Differences between ALLTM and INF

The definitions of ALLTM and INF are as follows:

$$\mathrm{ALLTM} = \{ \langle M \rangle \mid \text{ TM M such that L(M) = \Sigma^*} \}.$$

$$\mathrm{INF} = \{ \langle M \rangle \mid \text{TM M such that L(M) is infinite} \}.$$

In one of the proofs of undecidability of INF, they reduce $$A_{TM}$$ to INF as follows:

Given $$\langle M,w \rangle$$, construct $$M'$$ : "On input $$x$$, simulate $$M$$ on $$w$$. If $$M$$ accepts w, then Accept". Clearly, $$M$$ accepts $$w$$ when $$L(M) = \Sigma^*$$. "

Here, the proof for INF proof used the definition of ALLTM to show that the reduction is valid.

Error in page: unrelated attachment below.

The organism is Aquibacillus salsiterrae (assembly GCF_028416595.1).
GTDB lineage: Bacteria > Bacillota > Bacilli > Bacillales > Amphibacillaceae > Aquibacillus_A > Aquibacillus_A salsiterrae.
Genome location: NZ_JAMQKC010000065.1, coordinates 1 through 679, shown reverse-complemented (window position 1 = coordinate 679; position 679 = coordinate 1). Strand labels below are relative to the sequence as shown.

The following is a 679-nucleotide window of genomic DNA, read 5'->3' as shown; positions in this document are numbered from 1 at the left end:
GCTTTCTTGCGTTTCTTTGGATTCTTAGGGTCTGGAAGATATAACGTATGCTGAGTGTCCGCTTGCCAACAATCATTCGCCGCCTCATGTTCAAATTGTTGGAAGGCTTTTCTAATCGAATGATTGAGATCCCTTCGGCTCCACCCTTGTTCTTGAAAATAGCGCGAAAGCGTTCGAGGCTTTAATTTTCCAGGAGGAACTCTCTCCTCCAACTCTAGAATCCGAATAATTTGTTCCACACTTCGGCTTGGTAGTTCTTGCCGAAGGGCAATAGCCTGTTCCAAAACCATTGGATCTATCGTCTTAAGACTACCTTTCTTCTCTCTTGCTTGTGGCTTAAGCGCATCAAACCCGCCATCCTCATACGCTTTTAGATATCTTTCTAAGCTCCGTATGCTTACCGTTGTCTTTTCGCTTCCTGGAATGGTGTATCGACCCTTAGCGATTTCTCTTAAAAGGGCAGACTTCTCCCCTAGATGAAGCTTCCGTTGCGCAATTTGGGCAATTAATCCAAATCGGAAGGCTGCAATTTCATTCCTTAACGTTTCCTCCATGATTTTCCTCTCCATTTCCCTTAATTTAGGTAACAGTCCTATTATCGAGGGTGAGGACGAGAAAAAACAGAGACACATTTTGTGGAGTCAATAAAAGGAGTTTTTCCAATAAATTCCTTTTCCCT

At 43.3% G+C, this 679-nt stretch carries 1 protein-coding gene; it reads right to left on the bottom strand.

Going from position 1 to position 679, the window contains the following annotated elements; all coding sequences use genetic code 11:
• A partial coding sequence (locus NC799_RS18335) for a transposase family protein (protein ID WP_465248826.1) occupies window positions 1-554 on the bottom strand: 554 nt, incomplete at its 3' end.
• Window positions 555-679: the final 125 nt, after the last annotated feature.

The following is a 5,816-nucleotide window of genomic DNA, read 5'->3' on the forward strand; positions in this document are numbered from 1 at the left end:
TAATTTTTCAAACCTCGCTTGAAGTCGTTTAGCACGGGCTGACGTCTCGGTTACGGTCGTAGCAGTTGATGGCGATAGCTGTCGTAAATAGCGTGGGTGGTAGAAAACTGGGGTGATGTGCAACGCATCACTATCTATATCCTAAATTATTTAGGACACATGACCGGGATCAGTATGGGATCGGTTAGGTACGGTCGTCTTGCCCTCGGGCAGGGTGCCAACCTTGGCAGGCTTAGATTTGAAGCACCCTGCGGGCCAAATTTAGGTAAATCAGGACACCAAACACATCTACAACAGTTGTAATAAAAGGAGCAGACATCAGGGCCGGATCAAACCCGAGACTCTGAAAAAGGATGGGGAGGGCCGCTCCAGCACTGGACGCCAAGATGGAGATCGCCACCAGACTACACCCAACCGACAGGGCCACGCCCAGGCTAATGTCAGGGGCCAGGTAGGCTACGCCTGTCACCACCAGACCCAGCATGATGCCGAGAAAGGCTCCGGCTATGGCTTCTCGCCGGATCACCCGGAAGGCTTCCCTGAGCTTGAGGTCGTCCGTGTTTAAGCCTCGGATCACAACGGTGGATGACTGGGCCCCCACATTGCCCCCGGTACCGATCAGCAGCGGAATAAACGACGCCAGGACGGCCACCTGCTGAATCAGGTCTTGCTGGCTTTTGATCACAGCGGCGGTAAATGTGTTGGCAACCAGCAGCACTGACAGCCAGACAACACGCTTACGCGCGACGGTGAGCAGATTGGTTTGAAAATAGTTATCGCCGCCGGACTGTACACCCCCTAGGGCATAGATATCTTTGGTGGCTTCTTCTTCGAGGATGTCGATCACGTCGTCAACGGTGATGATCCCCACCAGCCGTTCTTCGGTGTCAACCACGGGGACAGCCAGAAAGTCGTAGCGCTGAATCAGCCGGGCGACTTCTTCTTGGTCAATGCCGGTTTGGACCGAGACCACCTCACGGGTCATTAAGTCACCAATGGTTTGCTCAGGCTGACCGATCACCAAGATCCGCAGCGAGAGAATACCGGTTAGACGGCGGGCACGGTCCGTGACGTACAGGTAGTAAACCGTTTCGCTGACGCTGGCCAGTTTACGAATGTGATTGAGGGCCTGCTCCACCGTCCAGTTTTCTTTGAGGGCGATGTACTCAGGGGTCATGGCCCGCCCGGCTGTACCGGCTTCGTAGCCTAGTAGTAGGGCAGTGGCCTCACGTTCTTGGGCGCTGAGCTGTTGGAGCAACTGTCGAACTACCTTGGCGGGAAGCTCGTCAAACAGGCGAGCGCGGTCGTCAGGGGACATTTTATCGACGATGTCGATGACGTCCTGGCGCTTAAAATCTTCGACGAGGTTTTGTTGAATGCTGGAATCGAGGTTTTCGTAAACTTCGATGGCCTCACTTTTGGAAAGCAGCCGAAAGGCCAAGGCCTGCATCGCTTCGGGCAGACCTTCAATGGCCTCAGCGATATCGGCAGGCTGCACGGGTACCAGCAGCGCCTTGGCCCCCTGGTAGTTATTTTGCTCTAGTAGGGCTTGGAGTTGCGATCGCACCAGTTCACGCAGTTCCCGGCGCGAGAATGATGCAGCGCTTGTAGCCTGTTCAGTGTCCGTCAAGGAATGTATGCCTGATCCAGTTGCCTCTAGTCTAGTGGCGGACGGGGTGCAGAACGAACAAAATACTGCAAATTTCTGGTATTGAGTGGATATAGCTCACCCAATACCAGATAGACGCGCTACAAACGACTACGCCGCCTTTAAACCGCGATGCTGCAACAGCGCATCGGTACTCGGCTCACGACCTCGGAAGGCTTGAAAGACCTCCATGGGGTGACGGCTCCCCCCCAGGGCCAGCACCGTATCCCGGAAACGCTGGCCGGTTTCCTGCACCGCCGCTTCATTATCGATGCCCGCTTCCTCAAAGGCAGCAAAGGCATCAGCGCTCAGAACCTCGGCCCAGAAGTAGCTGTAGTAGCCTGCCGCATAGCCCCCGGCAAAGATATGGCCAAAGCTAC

Can we use INF and ALLTM interchangeably? If not, what are some crucial differences in these sets?

Given an instance $$M$$ of ALLTM, construct a Turing machine $$M'$$ which on input $$x$$ runs $$M$$ on all inputs $$y \leq x$$ (in some arbitrary computable ordering of all strings). Then $$M$$ is total (i.e., halts on all inputs) iff $$M'$$ halts on infinitely many inputs.
Given an instance $$M$$ of INF, construct a Turing machine $$M'$$ which on input $$x$$ runs $$M$$ in parallel on all inputs $$y \geq x$$, and halts once one of the runs halts. Then $$M$$ halts on infinitely many inputs iff $$M'$$ is total.
(In fact, both ALLTM and INF are $$\Pi_2$$-complete.)